Viking Johnson couplings used on Bulgarian water project
A new £40 million water pipeline network to supply the Bulgarian city of Ruse with drinking water relies on Viking Johnson large diameter couplings for mechanical pipe jointing. The 21km long, 1.2m diameter, water main is being laid between Ruse – the largest Bulgarian city on the River Danube – and natural water sources in the Slivo Pole area to the city's northeast. Viking Johnson, a leading brand within Crane Building Services & Utilities, is supplying almost 70 PN10 and PN16 stepped couplings to join the GRP mains to the ductile iron branch pipes, coping with differences in diameter of up to 30mm on the nominal 1,200mm diameter pipes. They were supplied to the project through the Viking Johnson Bulgarian agent Glynwed EOOD. The Ruse project is scheduled to be completed by 2011. It's being carried out for local utility V&K by German-based contractor Meyer & John and local pipe laying subcontractor Raicommerce. Consulting engineers are Dutch firm Royal Haskoning and EGIS BCEOM International, of France.
In other news, a specialist diving team – working in a cramped, water-filled tunnel 20m beneath the surface of the UK's Grizedale Reservoir – completed installation of a 450mm bore Viking Johnson eccentric plug valve to control water flow for United Utilities. The tunnel – 1.8m wide and 1.7m high – under an earthen embankment dam built in 1866 takes water from the 332,000m³ reservoir to a pump house from where it's sent to the nearby Barnacre North Reservoir before it flows under gravity to the treatment works at Franklaw. As well as the valve, Viking Johnson provided a bespoke actuation system, a specially-designed hydraulic power pack and an emergency hand pump facility for the hydraulic system which permits the valve to be operated in the event of electrical supply failure. The system also includes almost 400m of stainless steel braided hydraulic hose lines running between the valve and pump house. A team of 10 divers winched the valve and actuator, weighing almost three quarters of a tonne, along the tunnel on a specially designed trolley. They used a decompression chamber housed on a floating pontoon above the submerged tunnel entrance to permit them to work for up to 70 minutes at a time.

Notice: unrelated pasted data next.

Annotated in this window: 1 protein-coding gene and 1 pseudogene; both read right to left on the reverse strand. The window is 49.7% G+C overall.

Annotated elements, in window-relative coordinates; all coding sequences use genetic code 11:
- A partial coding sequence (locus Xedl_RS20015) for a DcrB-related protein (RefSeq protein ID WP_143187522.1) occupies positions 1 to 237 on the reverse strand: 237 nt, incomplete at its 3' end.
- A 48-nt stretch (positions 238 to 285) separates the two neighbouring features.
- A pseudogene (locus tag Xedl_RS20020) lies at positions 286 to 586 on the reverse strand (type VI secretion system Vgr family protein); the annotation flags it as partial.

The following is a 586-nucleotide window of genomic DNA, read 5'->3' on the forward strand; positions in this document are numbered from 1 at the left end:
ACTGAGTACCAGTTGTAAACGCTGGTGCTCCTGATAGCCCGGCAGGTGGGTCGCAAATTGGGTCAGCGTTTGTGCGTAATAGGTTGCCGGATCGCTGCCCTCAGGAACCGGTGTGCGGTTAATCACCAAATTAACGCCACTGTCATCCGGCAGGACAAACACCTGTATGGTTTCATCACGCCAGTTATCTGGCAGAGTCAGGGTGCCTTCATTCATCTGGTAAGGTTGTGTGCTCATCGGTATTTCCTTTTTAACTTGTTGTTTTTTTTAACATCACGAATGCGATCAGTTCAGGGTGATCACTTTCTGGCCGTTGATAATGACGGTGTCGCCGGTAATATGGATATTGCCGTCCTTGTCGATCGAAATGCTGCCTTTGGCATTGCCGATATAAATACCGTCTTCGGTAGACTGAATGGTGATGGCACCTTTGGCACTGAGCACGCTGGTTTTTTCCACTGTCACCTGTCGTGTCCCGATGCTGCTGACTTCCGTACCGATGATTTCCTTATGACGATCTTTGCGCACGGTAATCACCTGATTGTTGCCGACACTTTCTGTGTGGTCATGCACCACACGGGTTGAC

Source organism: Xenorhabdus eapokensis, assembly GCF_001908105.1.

Viking Johnson, Hitchin, Hertfordshire, UK, www.vikingjohnson.com
Deva role for Franklin Hodge in Romania
Franklin Hodge, Hereford, Herefordshire, UK, www.franklinhodge.com
New floating cover aids dam/reservoir owners
A VapourGuard floating cover on your dam/reservoir brings many benefits including preventing evaporation and algae growth, while still collecting rainfall. It's for facilities storing water typically used for irrigation, agriculture, hydroponics, mining and drinking water. For example, installations in Australia include for wine growers, cattle farmers, poultry breeders and salt exporters.
A recent installation for an Australian wine grower is benefiting it by:
- Keeping water cooler and cleaner – the light top surface of the products reflect the sun's heat and a dark underside prevents light penetrating the surface, inhibiting algae growth
- Collecting rainfall – through small drainage holes
- Reducing contamination
- Eliminating water evaporation by +98%
In addition, VapourGuard has: 1) strong welded seams to join cover sections together, 2) perimeter anchorage to prevent the wind lifting the cover, and 3) a 5-year pro-rata warranty against UV breakdown of the membrane. A bubble material that's dual extruded from 540-µm thick polyethylene, it's supplied to fabricators around the world in roll form, 2m and 2.5m wide x 90m.
Plastipack Ltd, St Leonards-on-Sea, UK, www.plastipack.co.uk
'WALL-E' robot keeps water on track in Dunoon
In other news, Bristol Water recently invited Panton McLeod to carry out a demonstration of its VR600 and ROV (a smaller robot manoeuvred like a submarine) units at the Timsbury Reservoir to show how they could be used in water storage facilities across the region. Due to the particular access hatch at the tank, Panton McLeod got to showcase another new piece of technology, a special A-frame and electric hoist system to lower the machines into the water tank safely, as there wasn't enough space to use its standard tripod-and-winch system. Lastly, Panton McLeod also successfully carried out its first-ever inspection contract with Folkestone & Dover Water Services at a facility in Kent that it hopes will lead to more work in the region. The firm was hired to inspect an underground water storage tank using its ROV unit.
Panton McLeod Ltd,Melrose, Roxburghshire, Scotland,www.pantonmcleod.co.uk